You digitally sign (digital signature: An electronic, encryption-based, secure stamp of authentication on a macro or document. This signature confirms that the macro or document originated from the signer and has not been altered.) a file or a Visual Basic for Applications (VBA) project by using a digital certificate (digital certificate: Attachment for a file, macro project, or e-mail message that vouches for authenticity, provides secure encryption, or supplies a verifiable signature. To digitally sign macro projects, you must install a digital certificate.).
- If you don't already have a digital certificate, you must obtain one.
You can obtain a digital certificate from a commercial certification authority, such as VeriSign, Inc., or from your internal security administrator or Information Technology (IT) professional. Or, you can create a digital signature yourself by using the Selfcert.exe tool.
To learn more about certification authorities that offer services for Microsoft products, see the list of Microsoft Root Certificate Program Members, on the MSDN Web site.
- The hyperlink (hyperlink: Colored and underlined text or a graphic that you click to go to a file, a location in a file, a Web page on the World Wide Web, or a Web page on an intranet. Hyperlinks can also go to newsgroups and to Gopher, Telnet, and FTP sites.) in this topic goes to the Web. You can switch back to Help at any time.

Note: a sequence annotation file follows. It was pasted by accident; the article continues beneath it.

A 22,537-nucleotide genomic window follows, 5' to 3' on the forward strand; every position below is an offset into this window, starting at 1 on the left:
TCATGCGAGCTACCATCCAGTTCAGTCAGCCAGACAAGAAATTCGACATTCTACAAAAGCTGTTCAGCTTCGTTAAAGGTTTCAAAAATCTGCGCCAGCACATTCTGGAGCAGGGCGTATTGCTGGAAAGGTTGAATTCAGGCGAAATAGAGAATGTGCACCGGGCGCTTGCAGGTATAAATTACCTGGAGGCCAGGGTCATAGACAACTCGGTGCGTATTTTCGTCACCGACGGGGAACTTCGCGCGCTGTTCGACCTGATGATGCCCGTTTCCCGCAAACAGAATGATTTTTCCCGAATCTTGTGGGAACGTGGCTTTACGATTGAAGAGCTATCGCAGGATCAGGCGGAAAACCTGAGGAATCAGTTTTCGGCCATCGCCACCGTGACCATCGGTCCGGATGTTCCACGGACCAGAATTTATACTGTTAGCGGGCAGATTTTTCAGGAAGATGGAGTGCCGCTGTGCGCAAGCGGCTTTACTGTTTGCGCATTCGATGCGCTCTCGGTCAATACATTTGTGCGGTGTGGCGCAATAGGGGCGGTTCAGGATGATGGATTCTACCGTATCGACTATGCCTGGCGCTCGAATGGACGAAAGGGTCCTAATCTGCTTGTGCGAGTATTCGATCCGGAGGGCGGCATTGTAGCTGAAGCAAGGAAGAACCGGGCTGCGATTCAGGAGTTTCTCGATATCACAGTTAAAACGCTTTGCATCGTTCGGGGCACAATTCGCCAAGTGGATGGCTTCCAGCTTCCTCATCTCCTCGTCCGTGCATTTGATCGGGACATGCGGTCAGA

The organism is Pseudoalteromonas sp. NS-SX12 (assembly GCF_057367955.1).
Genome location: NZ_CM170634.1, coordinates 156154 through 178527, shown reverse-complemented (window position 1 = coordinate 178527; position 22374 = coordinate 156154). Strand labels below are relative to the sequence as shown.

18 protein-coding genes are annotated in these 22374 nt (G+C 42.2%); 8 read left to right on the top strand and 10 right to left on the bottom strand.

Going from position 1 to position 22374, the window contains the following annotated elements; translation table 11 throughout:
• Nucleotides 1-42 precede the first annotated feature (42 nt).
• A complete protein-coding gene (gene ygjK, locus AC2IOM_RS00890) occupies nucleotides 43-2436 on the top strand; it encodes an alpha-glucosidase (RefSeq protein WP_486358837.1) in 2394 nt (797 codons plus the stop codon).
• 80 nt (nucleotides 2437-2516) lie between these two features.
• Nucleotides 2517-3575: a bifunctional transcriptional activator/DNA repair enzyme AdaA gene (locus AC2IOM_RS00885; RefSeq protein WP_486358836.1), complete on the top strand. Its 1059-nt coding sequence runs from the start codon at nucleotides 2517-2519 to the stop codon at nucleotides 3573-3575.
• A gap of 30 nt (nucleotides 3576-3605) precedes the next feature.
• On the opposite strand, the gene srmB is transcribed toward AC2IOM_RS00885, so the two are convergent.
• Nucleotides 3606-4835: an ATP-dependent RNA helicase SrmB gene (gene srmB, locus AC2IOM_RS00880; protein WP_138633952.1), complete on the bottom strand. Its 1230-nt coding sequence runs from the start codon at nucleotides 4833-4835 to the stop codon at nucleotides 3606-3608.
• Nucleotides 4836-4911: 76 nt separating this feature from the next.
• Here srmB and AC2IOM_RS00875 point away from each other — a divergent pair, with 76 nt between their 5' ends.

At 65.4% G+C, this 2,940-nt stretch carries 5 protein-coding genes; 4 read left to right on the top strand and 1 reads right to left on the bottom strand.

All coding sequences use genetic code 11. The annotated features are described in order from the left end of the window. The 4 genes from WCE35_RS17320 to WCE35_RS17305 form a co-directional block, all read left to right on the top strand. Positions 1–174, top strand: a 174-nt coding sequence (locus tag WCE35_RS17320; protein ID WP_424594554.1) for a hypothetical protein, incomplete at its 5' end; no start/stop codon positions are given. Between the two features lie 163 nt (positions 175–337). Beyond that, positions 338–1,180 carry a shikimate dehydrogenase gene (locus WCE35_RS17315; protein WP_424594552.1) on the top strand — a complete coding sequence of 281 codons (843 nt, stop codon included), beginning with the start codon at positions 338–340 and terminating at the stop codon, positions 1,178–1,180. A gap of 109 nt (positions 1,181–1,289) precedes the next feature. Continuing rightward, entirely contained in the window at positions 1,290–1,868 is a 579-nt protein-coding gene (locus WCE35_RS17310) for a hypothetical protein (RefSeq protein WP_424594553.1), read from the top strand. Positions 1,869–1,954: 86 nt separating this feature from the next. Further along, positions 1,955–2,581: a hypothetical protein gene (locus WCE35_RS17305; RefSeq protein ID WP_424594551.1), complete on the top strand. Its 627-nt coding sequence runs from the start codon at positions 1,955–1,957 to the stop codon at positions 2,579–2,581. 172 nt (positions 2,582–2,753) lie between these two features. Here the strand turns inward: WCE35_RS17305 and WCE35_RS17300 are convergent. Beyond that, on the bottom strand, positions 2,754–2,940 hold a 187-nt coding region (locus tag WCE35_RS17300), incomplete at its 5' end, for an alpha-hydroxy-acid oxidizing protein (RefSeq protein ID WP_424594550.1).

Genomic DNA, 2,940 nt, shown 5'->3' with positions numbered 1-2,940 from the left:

- Because a digital certificate you create yourself isn't issued by a formal certification authority, VBA projects signed (macro project: A collection of components, including forms, code, and class modules, that make up a macro. Macro projects created in Microsoft Visual Basic for Applications can be included in add-ins and in most Microsoft Office programs.) by using such a certificate are referred to as self-signed projects. Depending on how Microsoft Office digital-signature features are being used in your organization, you might be prevented from using such a certificate, and other users might not be able to run self-signed macros for security reasons.
- Open the file that contains the VBA project you want to sign.
- On the Tools menu, point to Macro, and then click Visual Basic Editor.
- In the Project Explorer, select the project you want to sign.
- On the Tools menu, click Digital Signature.
- If you haven't previously selected a digital certificate or want to use another one, click Choose, select the certificate, and then click OK twice.
- To use the current certificate, click OK.
For more information about digital certificates and signing projects, see Signing a VBA Project.